Ilocanos from the rugged Ilocos region boast of a diet heavy in boiled or steamed vegetables and freshwater fish, but are particularly fond of dishes flavored with bagoong, fermented fish that is often used instead of salt. Ilocanos often season boiled vegetables with bagoong monamon (fermented anchovy paste) to produce pinakbet. Local specialities include the soft white larvae of ants, and "jumping salad" of tiny, live shrimp.
The Igorots, prefer roasted meats, particularly carabao's meat, goat's meat and venison.
Laguna is known for Buko pie (coconut pie) and Panutsa (molasses clustered peanuts)
Cainta in Rizal, province east of Manila, is known for its Filipino rice cakes and puddings.
Pampanga is considered the culinary center. Among the treats produced in Pampanga are longganisa (original sweet and spicy sausages), Kalderetang Kambing (savory goat stew) and tocino (sweetened-cured pork). Kapampangan cuisine makes use of every regional produce available to the native cook, combining pork cheeks and offal to make Sisig.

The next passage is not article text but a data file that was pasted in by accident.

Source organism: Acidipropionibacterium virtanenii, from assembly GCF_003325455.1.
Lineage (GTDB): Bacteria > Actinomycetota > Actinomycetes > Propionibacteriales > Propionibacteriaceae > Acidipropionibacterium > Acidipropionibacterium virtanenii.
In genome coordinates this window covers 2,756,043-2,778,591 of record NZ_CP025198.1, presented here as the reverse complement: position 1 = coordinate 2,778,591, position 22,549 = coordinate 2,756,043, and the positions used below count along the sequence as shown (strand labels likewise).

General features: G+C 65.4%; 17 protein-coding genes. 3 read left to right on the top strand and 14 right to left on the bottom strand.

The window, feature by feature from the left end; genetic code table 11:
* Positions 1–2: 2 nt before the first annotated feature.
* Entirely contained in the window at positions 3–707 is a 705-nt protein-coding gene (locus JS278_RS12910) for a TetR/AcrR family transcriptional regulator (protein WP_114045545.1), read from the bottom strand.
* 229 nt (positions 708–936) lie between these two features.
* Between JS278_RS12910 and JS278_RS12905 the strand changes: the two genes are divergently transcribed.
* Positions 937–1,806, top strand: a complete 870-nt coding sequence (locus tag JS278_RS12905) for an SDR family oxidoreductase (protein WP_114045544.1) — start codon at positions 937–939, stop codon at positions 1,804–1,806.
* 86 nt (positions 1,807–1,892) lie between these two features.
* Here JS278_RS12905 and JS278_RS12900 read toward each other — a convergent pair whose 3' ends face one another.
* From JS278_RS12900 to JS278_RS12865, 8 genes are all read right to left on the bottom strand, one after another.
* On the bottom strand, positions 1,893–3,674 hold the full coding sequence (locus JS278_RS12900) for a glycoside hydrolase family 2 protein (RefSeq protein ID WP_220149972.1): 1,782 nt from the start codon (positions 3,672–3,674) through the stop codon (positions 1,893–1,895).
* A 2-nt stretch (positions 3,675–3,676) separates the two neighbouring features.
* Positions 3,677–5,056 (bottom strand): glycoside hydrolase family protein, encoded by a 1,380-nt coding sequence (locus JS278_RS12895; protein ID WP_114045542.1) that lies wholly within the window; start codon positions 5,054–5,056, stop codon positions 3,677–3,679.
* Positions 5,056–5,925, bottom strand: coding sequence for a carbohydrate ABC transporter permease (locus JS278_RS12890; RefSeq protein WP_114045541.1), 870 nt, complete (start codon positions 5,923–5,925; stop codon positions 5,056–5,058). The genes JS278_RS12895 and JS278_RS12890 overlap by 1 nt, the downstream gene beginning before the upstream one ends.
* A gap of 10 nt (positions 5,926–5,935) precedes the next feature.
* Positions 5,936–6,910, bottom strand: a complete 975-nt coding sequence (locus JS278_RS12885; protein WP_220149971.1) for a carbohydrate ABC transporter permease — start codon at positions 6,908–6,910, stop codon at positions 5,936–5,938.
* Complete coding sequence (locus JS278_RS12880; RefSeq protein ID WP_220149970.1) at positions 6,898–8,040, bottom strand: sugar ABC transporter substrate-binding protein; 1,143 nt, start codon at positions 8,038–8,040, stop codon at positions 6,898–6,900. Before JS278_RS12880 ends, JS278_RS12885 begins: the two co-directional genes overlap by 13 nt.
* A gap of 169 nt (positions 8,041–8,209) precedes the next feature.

Batangas is home to Taal Lake, a body of water that surrounds Taal Volcano. The lake is home to 75 species of freshwater fish. And of these, the Maliputo and Tawilis are two of the world's rarest. Maliputos and Tawilises are delicious native delicacies. Batangas is also known for its special coffee, Kapeng Barako.
Cebu is popular for Lechon; and sweets like dried mangoes; mango and caramel tarts
Bulacan is popular for Chicharon (pork rinds) and pastries like puto, kutsinta and many more...
Further south, dishes are filled with the scents of Southeast Asia: coconut milk, turmeric, coriander, lemon grass, ginger, and chilies-- an ingredient not present in other regional cuisine (except in Bicol Region whose use of chilies is more liberal compared to others). Since southern regions are predominantly Islamic, pork dishes are hardly present. Popular crops cassava root, sweet potatoes (kamote) and yams are grown.